Category Archives: WANDERING DIARIES

Blog posts covering my wanders…

A wandering word-hoard #1

Sometimes there is no word to describe what you feel, see or experience within the natural landscape, with all its infinite subtleties. Here are twelve examples of words I’ve created in an attempt to define such moments in nature.

brockenflee – to hasten one’s step to reach a point or destination quickly; a hurried badger-like gait

cryve – a crow-bomb or crow-dive

ghost-glow – spectral light reflecting over a dark or stormy sky

grinkle – a smile resulting from an exploration of texture, such as running your hands down the bark of a tree or admiring the imperfections on a burr

krocken – human-like features in the geographical landscape

rainglow – light shining through rain

rēnline – when rain falls hard, in long lines

sipweid – to savor (or sip) what you know or what you see

timber-tide – organic material left on a surface after the retreat of water

tree-fret – mist amongst trees

tree-swell –  the sound of wind blowing through trees, resembling the sound of the sea

vista-thwack – the feeling of awe when taking in a scenic view for the first time

My word-hoard was inspired and encouraged by Landmarks, a book written by Robert Macfarlane, ‘a meditation on words, landscape and the relationship between the two.’ 


Words are grained into our landscapes, and landscapes are grained into our words.’


On Monday evening I ventured over to Roseberry Topping in anticipation of the ‘Supermoon’. Due to pass closer to the Earth than it has done in over 68 years, the moon was expected to be noticeably bigger and brighter than usual.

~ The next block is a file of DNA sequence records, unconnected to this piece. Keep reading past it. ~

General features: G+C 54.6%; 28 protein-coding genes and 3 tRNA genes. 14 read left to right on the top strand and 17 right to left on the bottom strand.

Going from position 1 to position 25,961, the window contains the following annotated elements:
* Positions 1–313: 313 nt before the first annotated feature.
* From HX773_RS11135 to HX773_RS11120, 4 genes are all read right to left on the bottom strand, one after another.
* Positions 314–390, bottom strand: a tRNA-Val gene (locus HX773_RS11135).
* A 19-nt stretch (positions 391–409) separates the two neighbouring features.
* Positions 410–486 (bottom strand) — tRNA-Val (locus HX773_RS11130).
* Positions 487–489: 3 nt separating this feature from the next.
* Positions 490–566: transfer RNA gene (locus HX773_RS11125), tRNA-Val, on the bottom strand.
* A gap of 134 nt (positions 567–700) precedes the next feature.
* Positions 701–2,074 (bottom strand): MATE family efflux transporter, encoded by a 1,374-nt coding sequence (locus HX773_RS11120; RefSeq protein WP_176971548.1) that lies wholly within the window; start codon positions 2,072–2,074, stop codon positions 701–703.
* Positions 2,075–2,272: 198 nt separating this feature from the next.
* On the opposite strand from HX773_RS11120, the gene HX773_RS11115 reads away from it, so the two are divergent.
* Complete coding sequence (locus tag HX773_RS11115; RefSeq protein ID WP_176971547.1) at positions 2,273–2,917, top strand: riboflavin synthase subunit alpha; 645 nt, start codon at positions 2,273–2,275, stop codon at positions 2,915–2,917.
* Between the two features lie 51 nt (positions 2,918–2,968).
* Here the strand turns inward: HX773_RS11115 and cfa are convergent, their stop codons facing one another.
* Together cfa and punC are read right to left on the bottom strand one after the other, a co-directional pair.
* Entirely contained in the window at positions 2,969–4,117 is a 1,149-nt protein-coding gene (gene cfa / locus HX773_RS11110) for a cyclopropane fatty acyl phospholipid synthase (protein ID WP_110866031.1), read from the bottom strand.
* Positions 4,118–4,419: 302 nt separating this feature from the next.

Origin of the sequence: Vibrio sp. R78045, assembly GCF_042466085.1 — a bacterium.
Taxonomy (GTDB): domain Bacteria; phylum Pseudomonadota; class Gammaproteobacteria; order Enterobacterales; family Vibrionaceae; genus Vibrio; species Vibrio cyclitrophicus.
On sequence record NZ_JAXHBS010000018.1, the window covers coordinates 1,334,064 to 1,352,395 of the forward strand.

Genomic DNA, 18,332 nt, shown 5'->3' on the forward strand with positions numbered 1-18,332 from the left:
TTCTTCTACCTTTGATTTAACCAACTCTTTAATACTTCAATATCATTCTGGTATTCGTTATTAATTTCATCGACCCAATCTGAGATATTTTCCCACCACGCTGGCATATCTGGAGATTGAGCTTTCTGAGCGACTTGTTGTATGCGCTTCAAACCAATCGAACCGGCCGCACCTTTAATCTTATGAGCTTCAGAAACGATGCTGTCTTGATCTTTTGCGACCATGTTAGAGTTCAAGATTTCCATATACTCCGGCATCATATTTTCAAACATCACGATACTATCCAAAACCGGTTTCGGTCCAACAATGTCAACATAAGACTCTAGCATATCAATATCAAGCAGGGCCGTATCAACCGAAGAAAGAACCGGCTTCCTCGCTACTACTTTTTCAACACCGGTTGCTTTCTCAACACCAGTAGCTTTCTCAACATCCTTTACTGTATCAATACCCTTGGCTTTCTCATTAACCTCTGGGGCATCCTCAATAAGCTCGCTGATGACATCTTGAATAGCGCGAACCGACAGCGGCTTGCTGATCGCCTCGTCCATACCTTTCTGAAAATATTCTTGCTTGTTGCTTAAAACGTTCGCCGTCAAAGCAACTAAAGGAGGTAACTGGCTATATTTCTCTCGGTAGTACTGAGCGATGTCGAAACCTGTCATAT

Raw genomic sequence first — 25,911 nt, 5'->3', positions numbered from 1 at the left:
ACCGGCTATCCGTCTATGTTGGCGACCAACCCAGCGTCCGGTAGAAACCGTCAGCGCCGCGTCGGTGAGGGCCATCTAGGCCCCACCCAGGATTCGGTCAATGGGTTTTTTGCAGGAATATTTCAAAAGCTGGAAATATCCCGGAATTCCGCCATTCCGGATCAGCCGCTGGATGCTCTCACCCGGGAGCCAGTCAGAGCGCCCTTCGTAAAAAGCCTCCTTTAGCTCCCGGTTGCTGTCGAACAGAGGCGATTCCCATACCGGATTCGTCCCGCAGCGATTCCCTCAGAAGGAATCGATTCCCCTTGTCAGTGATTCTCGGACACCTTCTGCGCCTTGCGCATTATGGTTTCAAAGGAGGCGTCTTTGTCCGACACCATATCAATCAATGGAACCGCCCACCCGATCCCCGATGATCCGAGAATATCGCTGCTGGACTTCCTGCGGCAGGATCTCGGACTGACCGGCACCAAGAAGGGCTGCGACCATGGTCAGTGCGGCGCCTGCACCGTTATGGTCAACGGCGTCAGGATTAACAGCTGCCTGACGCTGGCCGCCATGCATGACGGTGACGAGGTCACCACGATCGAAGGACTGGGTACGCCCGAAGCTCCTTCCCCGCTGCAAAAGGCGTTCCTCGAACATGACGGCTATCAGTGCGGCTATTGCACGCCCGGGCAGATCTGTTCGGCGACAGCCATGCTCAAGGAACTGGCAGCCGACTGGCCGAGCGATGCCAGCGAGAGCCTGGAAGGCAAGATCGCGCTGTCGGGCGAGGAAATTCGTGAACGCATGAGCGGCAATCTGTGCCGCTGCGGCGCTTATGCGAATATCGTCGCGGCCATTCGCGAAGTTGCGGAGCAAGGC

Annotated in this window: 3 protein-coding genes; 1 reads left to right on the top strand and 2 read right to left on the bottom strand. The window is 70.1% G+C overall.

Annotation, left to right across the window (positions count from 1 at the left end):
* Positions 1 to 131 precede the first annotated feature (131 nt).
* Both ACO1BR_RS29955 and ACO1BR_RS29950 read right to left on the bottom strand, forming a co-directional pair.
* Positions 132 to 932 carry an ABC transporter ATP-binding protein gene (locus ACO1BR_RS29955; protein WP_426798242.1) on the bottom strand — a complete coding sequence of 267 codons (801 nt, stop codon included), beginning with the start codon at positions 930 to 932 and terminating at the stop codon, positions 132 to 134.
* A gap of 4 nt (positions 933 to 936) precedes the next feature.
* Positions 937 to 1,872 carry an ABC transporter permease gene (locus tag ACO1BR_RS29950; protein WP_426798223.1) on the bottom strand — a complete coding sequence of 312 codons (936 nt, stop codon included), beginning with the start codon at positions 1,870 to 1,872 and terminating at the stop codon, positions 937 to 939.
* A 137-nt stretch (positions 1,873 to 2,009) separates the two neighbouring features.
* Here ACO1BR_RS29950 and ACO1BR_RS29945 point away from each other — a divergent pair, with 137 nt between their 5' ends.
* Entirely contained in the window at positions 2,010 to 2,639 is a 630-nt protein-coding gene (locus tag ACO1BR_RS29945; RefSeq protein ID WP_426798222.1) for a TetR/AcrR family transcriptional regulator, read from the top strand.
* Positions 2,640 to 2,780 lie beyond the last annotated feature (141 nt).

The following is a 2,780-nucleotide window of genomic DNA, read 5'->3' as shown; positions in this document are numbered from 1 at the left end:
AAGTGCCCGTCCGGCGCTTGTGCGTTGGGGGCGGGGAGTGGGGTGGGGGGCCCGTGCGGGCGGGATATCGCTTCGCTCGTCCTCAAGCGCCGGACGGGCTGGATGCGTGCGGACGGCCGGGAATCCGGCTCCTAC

Finding a suitable spot to watch from on Roseberry Common, I waited.

At first, only a glimmer of light could be seen on the horizon. Then, rising, the light grew more intense, more vivid and slipped slowly into the sky. Unfortunately, the cloudy conditions hampered any clear views of the moon itself but nevertheless, it was still quite a sight to watch. With the cloud scattering the light, it reminded me of a sunrise. A moonrise.


Later in the evening, after returning home, the cloud did momentarily clear and I watched the naked moon for a short spell from my back doorstep. It settled in the open sky and the moonlight fell into my small garden, creating moonshadow.


Before I returned inside from the cold, I grabbed my binoculars and took an even closer look. My circular vision basked briefly in the glory of the white light and the detail of the moonscape.

The moon is a loyal companion. It never leaves. It’s always there, watching, steadfast, knowing us in our light and dark moments, changing forever just as we do. Every day it’s a different version of itself. Sometimes weak and wan, sometimes strong and full of light.
– Tahereh Mafi


West Highland Way – PART 1

PART 1 – Milngavie to Bridge of Orchy (58 miles)


DAY 1 – Sat 22nd October

Milngavie to Garadhban Forest (14 miles)

DAY 2 – Sun 23rd October

Garadhban Forest to Rowardennan (12 miles)

DAY 3 – Mon 24th October

Rowardennan to Inverarnan (13.5 miles)

DAY 4 – Tue 25th October

Inverarnan to Tyndrum (12 miles)

DAY 5 – Wed 26th October

Tyndrum to Bridge of Orchy (6.5 miles)

West Highland Way (Day 5)

DAY 5 – Tyndrum to Bridge of Orchy (6.5 miles)